4 min read
The 5 Critical Requirements When Researching Production Control Systems
By: Ed Deaton on February 19, 2019 at 9:00 AM
Which ERPs Can Manage Production? | Part 2 of 2
In part 2 of our ERP for production series, we cover the critical factors to understand when researching production systems. To learn more about requirements based on your size revisit Part 1 where we discuss the difference between “Growing” and “Influencer” sized manufacturing needs.
Regardless of size, every manufacturer needs to keep these 5 factors in mind when selecting their next production control system:
- Demand clear upfront pricing (including implementation and customization)
- Request a live demo
- Never fall in love with gimmicks
- Know your shop’s needs
- There is no such thing as simple production
Demand clear upfront pricing
Just like in every other purchase in life, expect to get what you pay for. Cloud systems are going to be less expensive (generally) but struggle to integrate with other non-cloud platforms, install as an empty shell (without your existing data) and scare away potential customers who require higher levels of security (aerospace, defense, medical, etc).
The ideal system has an installation cost of $20,000-$50,000 with license structured pricing for the years to follow. This guarantees you’re only paying for what you need, your shop has room to grow and the software company you’re working with is invested in your success. The more you grow, the more licenses you’ll invest in which keeps relationships strong for generations to come.
Request a live demo
Canned presentations ignore the actual series of steps that are taken to execute an action and only show you their system in a perfect scenario. It’s good practice to try to throw the presenters off their game as they demo to your team. Demo systems can be incredibly misleading if you allow a company to stick to their script, so protect yourself. Ask tough questions specific to your processes and really consider how they respond. Ask how other manufacturers that use their system have overcome similar problems in the past and relate it to your own situation.
Don’t expect a demo team to know everything, but if you find they are constantly putting you off, it should be a red flag for your relationship down the road.
Never fall in love with gimmicks
Have a strong list of ranked priorities leading into your demo, even share it with the vendor ahead of time and make sure they meet your needs. Too often manufacturers get distracted by how a system can digitize their existing problems rather than eliminating them. Ignore the fun widgets and be direct when you question their team.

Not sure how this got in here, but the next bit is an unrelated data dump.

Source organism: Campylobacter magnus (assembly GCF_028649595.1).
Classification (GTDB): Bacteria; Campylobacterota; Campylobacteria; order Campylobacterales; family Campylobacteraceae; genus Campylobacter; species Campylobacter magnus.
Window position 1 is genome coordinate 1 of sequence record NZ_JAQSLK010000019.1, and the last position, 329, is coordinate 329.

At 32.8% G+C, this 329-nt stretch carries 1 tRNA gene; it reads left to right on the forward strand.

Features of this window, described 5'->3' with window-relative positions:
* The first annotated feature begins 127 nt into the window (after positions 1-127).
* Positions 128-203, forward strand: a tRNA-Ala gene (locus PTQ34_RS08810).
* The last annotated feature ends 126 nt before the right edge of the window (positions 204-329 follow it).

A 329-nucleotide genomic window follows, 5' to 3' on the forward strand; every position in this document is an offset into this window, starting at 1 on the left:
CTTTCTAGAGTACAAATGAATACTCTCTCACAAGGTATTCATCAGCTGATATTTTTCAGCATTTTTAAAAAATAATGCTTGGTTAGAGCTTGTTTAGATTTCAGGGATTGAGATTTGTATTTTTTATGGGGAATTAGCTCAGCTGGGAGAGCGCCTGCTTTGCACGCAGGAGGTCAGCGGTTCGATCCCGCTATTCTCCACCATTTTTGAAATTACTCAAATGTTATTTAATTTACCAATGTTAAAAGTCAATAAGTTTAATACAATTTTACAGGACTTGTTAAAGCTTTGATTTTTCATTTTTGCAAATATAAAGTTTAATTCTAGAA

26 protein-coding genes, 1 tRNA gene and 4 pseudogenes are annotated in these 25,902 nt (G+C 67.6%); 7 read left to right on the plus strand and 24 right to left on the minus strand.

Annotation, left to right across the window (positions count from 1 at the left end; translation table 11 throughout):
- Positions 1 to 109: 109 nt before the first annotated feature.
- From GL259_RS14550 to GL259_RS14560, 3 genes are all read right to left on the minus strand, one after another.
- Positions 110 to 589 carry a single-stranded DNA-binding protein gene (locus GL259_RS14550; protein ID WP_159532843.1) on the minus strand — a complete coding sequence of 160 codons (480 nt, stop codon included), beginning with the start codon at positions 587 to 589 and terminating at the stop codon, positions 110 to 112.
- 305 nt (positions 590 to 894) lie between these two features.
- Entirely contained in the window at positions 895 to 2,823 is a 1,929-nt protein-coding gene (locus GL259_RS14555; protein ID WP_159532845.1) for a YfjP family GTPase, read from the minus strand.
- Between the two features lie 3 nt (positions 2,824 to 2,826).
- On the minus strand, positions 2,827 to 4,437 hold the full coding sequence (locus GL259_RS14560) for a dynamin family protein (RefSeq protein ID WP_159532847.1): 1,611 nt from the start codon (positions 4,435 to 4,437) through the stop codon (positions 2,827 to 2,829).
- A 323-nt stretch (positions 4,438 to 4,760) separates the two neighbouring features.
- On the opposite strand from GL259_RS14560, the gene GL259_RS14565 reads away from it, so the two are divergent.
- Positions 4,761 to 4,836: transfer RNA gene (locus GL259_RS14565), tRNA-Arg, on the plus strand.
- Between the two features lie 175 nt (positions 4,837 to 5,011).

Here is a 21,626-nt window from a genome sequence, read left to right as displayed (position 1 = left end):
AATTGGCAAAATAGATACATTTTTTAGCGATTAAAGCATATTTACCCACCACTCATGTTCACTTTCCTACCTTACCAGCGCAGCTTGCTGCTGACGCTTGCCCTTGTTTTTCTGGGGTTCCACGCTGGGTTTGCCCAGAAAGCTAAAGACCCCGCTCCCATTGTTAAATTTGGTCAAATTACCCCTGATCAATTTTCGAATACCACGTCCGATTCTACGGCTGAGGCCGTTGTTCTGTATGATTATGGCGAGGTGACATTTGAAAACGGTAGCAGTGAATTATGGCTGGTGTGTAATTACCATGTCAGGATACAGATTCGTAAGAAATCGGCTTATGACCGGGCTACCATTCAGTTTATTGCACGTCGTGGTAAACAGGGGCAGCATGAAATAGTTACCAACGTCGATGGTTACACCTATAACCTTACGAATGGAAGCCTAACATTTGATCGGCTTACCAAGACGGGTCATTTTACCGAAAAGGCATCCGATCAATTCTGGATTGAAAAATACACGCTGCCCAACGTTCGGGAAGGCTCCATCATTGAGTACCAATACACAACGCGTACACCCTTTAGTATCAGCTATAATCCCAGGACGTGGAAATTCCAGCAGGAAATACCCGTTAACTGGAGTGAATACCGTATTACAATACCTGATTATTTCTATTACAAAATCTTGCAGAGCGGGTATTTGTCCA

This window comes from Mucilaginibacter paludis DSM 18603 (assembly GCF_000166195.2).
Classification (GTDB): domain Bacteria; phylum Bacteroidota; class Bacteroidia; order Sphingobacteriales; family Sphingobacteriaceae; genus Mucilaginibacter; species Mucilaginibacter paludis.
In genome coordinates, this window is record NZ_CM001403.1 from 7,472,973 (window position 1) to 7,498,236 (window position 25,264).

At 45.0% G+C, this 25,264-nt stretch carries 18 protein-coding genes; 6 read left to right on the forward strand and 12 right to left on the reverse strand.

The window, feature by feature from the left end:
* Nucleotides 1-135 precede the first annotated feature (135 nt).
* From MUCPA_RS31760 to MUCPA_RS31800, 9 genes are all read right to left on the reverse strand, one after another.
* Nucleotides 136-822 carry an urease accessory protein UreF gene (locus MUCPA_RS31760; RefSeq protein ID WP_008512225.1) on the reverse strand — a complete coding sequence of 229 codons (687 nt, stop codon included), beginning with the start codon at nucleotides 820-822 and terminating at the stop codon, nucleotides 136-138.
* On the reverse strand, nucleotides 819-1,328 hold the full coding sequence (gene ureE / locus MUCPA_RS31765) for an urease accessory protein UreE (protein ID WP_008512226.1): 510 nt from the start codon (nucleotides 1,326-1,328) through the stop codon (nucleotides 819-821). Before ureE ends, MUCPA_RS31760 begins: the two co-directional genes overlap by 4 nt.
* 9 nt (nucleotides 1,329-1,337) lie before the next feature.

This is also a good place to mention standard versus add-on functionality. Tell their team upfront that you want to see what is in standard product first. This eliminates the surprise up-scoping later on in the process.
Know your shop’s needs
Most shops don’t have the luxury of waiting multiple years to see return on their investment. You need immediate impact and room to grow. Know before you buy how long it should take to hit your goals and how each vendor accommodates for the success they’re promising you.
You don’t have the time to restart this process over again in 3 years so commit to a long-term strategy before you write that check.
There is no such thing as simple production
All manufacturing is complicated. It only gets more complex when you add multiple plants that employ entire communities. If what you did was simple, everyone would be doing it.
The truth is that every job that gets released to your shop floor requires intense planning, professional execution, pages of records and the level of quality your customers have come to expect.
The unique requirements demanded by your customers change on every job. Machinery goes down, Operators call in sick and the external resources you rely on (materials vendors, outsourcing agents) ship late: all of which negatively impact your schedule. ERPs simply do not have the production intelligence to understand which resources need to be used, replaced or reordered until it’s too late.
Ask software vendors to demo how their system reacts when workflow doesn’t go as planned. That gives you the opportunity to see how a system reacts to real-world workflow and proves your demo team actually understands what they’re talking about.
Catch up on the series with Part 1:
“What the Size of Your Shop Says About Your Production Needs”
Your Next Steps
Take your time and consult with both the other leaders in your network and the experts who know how to support your needs. The more you know about your plans for the future the more smoothly the rest of the process will flow.
Connect with a CIMx Expert to find out how other manufacturers have taken control of their production processes. When you're ready to get to work on permanent error elimination, schedule your live demo of Quantum® with a CIMx Expert.